"It was an excellent school for me to be in radio, I really liked it. It was very good except some things happened that - reflecting on them later - disturbed me. There was this woman called Milada Horakova. She was for democracy and criticized things she felt were bad about communism that we didn't feel. And they put her on trial and sentenced her to death. She was the only woman sentenced to death. I was in the radio when a comrade from the Central Committee came and explained that she was a super-traitor, an arch-traitor, and that she would be executed. He asked if we agreed with it. Everybody agreed, including me. But then I came home and asked myself, how can I agree with the execution of someone whom I don't know? This was the first disturbing feeling I had, and from then on, I never raised my hand for anything I was not convinced about."
The disillusionment of Arnost Lustig and others with communism rose. In 1967, the 4th congress of the Union of Czechoslovak Writers was held in Prague and writers such as Ludvik Vaculik, Ivan Klima and Milan Kundera openly criticized the regime.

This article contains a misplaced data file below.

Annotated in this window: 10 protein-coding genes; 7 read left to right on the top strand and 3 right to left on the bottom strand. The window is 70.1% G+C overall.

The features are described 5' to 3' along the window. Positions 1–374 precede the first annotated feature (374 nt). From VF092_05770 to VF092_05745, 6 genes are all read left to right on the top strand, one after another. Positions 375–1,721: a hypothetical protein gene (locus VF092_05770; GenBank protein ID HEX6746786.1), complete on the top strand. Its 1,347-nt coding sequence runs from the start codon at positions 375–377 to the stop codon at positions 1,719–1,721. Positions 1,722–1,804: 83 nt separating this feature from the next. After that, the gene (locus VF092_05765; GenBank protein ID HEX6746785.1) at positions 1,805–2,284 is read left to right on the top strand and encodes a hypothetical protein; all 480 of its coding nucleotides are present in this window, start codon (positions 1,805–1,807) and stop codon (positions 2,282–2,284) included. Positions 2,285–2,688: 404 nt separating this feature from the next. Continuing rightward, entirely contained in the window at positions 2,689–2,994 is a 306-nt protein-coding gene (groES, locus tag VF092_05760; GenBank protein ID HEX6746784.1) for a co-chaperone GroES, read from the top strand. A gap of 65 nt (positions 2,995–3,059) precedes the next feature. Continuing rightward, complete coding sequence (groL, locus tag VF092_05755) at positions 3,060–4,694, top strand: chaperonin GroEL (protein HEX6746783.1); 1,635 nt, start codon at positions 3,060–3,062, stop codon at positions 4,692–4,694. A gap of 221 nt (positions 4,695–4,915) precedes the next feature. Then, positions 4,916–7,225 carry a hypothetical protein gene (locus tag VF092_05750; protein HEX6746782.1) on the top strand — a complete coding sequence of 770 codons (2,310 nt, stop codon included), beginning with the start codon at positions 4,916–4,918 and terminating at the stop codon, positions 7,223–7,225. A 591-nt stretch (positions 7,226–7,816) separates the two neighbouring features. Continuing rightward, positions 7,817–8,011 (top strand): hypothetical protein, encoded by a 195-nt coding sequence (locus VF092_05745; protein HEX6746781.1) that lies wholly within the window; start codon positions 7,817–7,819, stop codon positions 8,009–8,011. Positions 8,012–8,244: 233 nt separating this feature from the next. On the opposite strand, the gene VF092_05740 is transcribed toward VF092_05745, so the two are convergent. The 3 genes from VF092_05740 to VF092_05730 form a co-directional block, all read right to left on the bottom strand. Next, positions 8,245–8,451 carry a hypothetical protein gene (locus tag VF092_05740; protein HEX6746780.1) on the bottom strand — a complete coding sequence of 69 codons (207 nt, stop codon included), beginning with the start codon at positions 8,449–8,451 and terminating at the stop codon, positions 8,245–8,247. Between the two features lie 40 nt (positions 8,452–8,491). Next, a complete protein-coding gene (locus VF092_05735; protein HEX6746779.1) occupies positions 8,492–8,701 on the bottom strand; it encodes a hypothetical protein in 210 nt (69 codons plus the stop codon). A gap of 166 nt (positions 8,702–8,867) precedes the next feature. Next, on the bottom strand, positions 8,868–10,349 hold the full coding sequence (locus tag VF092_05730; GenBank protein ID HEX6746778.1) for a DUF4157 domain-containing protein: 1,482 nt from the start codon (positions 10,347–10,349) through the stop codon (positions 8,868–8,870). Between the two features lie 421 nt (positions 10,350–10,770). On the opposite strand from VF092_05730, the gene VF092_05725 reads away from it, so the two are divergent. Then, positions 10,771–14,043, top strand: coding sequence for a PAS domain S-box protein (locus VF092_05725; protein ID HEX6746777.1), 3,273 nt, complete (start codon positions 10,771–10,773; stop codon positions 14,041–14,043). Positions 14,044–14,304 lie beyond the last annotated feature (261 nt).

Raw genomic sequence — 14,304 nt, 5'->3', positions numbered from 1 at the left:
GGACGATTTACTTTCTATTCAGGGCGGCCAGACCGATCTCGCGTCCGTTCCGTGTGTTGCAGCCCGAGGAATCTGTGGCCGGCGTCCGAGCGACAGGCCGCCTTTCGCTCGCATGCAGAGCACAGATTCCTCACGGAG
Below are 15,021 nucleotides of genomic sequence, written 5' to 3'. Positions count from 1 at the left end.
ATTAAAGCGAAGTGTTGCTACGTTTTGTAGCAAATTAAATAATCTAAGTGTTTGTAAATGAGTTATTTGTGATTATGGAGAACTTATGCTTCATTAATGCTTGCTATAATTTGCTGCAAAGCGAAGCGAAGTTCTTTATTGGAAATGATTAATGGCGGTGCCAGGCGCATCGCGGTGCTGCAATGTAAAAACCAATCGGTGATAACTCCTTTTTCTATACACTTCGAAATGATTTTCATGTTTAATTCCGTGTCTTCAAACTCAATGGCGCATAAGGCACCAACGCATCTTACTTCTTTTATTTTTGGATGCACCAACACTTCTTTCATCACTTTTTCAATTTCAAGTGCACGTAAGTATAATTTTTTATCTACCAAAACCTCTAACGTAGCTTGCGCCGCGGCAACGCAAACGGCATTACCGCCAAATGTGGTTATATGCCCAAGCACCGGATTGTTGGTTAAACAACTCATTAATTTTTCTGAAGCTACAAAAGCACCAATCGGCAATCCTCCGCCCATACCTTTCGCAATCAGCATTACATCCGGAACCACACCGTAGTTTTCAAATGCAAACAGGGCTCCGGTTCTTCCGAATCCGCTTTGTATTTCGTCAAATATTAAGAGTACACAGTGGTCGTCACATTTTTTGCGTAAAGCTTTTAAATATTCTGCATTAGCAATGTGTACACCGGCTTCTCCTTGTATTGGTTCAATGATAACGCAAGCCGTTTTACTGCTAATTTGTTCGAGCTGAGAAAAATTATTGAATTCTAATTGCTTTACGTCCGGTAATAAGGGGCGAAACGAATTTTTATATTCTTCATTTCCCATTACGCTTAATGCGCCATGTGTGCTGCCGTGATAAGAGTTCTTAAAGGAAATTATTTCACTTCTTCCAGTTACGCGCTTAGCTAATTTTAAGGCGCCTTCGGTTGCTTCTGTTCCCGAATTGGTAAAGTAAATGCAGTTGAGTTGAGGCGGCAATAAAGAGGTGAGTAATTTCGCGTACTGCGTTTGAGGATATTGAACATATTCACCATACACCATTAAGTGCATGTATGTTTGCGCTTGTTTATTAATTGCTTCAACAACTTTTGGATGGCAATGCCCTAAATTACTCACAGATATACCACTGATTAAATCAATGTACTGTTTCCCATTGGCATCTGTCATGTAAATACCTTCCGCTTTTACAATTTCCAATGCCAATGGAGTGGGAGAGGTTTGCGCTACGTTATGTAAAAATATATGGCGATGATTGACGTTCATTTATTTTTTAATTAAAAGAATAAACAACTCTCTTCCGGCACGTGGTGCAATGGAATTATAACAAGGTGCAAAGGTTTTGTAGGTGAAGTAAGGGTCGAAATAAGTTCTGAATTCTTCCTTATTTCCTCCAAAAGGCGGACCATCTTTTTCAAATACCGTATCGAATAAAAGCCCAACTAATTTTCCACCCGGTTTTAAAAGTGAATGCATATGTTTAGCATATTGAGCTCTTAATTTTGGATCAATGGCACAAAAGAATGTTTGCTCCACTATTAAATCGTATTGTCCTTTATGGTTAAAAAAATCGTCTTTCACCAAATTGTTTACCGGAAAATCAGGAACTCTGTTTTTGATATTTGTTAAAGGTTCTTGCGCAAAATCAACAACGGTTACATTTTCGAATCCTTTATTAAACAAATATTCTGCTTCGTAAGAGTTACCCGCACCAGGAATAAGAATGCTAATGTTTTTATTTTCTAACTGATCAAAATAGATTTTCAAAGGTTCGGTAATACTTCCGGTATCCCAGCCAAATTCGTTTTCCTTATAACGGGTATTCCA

"Milan Kundera and I joined the presidium. I suggested that censorship should be abolished because if Marxism is so powerful that it can explain everything, and if the party is omnipotent, why do we need censorship. They said I was naïve and that I don't understand. One man tore his shirt and showed me his scars from the Spanish Civil War. He said he would never betray the party. I said it was not betraying the party, it was suggesting."